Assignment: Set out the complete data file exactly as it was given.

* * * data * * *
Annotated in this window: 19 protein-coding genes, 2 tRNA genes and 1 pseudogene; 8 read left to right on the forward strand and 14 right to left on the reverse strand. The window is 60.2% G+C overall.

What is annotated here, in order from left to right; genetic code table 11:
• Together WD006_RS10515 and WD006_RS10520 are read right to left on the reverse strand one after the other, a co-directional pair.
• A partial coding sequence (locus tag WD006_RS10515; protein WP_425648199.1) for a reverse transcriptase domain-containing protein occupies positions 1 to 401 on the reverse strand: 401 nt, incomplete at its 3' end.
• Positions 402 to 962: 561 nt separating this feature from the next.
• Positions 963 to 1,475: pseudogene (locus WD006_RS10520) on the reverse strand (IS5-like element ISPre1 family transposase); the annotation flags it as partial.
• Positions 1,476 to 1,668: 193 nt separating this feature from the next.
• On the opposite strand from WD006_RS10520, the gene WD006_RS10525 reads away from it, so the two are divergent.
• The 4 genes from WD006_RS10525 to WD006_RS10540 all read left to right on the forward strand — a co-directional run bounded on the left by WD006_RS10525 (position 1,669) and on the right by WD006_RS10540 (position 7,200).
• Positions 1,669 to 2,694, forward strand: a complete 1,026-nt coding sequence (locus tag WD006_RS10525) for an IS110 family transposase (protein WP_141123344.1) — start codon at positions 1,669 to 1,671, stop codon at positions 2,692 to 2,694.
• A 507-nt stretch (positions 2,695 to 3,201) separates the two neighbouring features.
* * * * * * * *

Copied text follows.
Annotated in this window: 19 protein-coding genes, 2 tRNA genes and 1 pseudogene; 8 read left to right on the forward strand and 14 right to left on the reverse strand. The window is 60.2% G+C overall.

What is annotated here, in order from left to right; genetic code table 11:
• Together WD006_RS10515 and WD006_RS10520 are read right to left on the reverse strand one after the other, a co-directional pair.
• A partial coding sequence (locus tag WD006_RS10515; protein WP_425648199.1) for a reverse transcriptase domain-containing protein occupies positions 1 to 401 on the reverse strand: 401 nt, incomplete at its 3' end.
• Positions 402 to 962: 561 nt separating this feature from the next.
• Positions 963 to 1,475: pseudogene (locus WD006_RS10520) on the reverse strand (IS5-like element ISPre1 family transposase); the annotation flags it as partial.
• Positions 1,476 to 1,668: 193 nt separating this feature from the next.
• On the opposite strand from WD006_RS10520, the gene WD006_RS10525 reads away from it, so the two are divergent.
• The 4 genes from WD006_RS10525 to WD006_RS10540 all read left to right on the forward strand — a co-directional run bounded on the left by WD006_RS10525 (position 1,669) and on the right by WD006_RS10540 (position 7,200).
• Positions 1,669 to 2,694, forward strand: a complete 1,026-nt coding sequence (locus tag WD006_RS10525) for an IS110 family transposase (protein WP_141123344.1) — start codon at positions 1,669 to 1,671, stop codon at positions 2,692 to 2,694.
• A 507-nt stretch (positions 2,695 to 3,201) separates the two neighbouring features.